By AliceSin Aerie
There is such a thing as too much of a good thing and of course – even just a little of a bad thing is way too much. One of the simplest but hardest to master skills in life is the utterance of the magic word “no.” While your kinky life may often offer you a respite from your everyday life or may even come to replace that life – never has a skill been more important!
“Quality is superior to quantity in all things. Better one really good cupcake than a mediocre dessert buffet.” – Sarah Sloane
With the number of events, parties, conventions and interesting sexy people in the kink community it is very easy to suddenly find yourself wrung out of every last drop of energy and desire. As in our culture in general, there is a huge amount of pressure to be the person who does the most rather than the person who enjoys what they do the most. I encourage you to challenge this learned admiration of those who chose the mediocre dessert buffet with a battle cry of “MOAR!” Instead, measure your experiences not in number but with regard to quality. Focus on enjoying each moment and drawing that enjoyment out over time instead of rushing through it to get to the next item on an agenda.
I am a firm believer that you can say just about anything to just about anyone and be understood. When it comes to saying no, this is especially important. Success in managing the expectations of others is a tremendous asset. I recommend you stick with the 3 S’s:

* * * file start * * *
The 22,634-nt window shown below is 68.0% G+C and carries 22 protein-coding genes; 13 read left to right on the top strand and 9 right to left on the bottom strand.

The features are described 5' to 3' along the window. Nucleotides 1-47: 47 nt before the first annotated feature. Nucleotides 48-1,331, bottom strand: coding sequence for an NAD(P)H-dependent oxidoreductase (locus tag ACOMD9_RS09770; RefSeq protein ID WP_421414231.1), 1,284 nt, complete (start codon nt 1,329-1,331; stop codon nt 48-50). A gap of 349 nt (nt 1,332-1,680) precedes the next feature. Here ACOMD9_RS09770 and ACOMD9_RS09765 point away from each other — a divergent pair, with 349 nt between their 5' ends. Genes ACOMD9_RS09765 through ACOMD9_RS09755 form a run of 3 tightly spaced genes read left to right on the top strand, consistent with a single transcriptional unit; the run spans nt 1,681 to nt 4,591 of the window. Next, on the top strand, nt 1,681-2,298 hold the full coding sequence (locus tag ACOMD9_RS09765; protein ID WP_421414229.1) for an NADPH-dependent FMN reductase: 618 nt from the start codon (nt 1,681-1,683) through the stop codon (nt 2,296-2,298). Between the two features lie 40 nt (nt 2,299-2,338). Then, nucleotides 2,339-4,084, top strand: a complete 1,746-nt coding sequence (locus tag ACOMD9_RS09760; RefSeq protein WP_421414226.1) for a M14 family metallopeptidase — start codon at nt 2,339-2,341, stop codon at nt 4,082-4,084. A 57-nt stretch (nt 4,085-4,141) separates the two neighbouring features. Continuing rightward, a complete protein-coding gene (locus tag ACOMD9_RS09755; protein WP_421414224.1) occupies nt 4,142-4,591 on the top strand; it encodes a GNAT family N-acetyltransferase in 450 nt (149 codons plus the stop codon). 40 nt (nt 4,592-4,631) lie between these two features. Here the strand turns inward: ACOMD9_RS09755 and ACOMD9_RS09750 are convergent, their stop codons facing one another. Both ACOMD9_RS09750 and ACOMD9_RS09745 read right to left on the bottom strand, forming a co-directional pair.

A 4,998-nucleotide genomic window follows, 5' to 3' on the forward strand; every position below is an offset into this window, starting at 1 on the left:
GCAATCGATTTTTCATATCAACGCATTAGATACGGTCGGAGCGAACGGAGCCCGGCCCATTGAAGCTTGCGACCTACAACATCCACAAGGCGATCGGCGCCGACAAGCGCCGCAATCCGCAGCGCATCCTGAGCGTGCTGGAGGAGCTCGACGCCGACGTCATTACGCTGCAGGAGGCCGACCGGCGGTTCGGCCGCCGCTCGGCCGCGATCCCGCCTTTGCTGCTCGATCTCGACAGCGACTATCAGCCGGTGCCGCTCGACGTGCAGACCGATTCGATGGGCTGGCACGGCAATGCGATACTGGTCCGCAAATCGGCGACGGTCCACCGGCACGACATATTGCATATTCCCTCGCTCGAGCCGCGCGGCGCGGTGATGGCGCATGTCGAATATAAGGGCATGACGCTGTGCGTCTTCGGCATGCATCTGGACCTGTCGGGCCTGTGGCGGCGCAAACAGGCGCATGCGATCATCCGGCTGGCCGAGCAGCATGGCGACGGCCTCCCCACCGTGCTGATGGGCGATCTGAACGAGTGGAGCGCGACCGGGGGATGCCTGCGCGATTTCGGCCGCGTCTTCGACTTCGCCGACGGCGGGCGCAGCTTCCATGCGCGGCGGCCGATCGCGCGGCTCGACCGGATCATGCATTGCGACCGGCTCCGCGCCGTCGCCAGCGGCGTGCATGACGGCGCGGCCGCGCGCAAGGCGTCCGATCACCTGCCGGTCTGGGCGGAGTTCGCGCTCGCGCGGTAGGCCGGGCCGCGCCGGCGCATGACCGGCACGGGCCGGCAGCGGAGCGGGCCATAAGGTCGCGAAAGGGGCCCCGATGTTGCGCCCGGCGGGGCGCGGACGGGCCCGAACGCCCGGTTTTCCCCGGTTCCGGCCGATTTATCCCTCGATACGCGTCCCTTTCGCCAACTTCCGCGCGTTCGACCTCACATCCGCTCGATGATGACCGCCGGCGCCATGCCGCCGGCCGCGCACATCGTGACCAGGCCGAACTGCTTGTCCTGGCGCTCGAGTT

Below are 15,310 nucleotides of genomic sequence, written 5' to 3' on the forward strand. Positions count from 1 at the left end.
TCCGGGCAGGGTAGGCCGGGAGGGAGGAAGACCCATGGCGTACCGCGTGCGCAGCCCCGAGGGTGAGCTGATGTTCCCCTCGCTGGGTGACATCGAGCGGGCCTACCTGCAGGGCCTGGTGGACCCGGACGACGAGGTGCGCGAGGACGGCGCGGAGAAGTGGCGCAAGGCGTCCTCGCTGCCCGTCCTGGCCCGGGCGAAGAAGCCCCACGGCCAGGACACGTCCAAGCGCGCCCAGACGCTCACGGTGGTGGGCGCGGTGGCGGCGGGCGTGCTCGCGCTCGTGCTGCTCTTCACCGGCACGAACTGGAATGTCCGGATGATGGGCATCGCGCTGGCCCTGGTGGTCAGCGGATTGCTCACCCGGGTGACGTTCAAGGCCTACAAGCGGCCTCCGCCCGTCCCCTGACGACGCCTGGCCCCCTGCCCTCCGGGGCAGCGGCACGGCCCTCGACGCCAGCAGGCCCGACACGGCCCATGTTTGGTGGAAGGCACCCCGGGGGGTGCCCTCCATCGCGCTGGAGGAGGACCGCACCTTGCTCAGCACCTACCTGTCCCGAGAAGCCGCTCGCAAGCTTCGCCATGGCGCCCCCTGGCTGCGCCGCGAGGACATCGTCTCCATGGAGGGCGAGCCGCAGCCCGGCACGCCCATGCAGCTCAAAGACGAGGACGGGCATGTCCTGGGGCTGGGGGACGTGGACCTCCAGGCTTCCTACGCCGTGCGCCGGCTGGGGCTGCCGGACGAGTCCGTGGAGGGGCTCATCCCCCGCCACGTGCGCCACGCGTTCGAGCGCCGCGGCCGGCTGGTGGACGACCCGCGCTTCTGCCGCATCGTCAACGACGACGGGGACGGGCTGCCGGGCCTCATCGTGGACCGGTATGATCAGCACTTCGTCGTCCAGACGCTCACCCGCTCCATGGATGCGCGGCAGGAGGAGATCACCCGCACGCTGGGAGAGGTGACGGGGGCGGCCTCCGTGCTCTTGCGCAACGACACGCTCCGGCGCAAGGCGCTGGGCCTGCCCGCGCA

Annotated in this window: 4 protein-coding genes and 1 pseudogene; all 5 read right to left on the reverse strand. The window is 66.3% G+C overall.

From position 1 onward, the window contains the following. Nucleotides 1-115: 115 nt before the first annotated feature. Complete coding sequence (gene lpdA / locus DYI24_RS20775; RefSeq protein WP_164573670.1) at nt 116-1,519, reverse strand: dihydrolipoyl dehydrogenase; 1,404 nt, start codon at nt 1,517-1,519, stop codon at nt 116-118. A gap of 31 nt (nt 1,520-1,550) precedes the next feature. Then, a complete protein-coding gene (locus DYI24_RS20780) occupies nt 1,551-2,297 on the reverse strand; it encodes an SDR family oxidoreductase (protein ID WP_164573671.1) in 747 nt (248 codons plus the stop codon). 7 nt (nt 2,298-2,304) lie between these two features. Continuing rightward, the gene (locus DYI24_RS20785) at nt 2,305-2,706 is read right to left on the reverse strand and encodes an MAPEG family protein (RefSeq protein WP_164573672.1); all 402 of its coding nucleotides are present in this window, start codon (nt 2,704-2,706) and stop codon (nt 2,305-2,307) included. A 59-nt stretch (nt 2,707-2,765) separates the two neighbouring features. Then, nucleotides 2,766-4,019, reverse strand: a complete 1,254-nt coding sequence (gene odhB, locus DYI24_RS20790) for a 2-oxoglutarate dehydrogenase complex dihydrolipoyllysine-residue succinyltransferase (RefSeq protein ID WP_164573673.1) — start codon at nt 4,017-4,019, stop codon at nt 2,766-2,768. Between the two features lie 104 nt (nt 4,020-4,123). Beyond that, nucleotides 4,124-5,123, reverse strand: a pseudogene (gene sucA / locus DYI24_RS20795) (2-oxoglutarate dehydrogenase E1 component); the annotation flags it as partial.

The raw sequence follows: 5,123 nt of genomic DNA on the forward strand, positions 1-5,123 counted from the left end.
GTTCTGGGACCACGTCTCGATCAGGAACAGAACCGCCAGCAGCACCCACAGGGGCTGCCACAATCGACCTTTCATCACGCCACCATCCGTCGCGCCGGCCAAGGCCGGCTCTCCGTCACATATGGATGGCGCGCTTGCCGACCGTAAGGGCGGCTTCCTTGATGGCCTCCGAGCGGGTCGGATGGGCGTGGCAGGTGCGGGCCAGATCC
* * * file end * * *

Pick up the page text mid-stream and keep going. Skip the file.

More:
Short – Keep your decline of an invitation brief, in most cases a smile and a “no thank you” will do just fine. Also, do not wait to decline an invitation and keep someone else hanging on for your response. If you are trying to avoid hurting someone by hoping their inquiry will just fade away if you ignore it, it won’t. Like in band-aid removal, it will only hurt more deeply for longer if you drag it out.
Sweet – Do thank people for invitations even if you have to say no! An invitation is a compliment. All compliments should be accepted with an acknowledgement. Your presence and participation is desirable – keep your desirability intact or even increase it by being gracious.
Simple – Do not feel obligated to elaborately explain why you cannot accept the invitation unless you are asked. Even then, keep it simple “Thank you for thinking of me, however I already have other plans.” You may have a perfectly valid reason for declining or you may just not feel up for what is being proposed – it doesn’t matter.
One last thought on the matter of “no”, occasions will arise where “no” is not enough. If someone’s invitations, suggestions or advancements are making you feel harassed, let them know you no longer wish to be asked or addressed in such a way and then remove yourself from their company. There is no reason for you to be subject to harassing or threatening behavior. No one can treat you like a doormat unless you allow them to walk all over you. If you let them know your feelings on the matter and they do not leave you be, bring their behavior to the attention of an authority be it a party host or other administrator. Communities both online and otherwise have structure in place to protect community members, seek them out if you need support.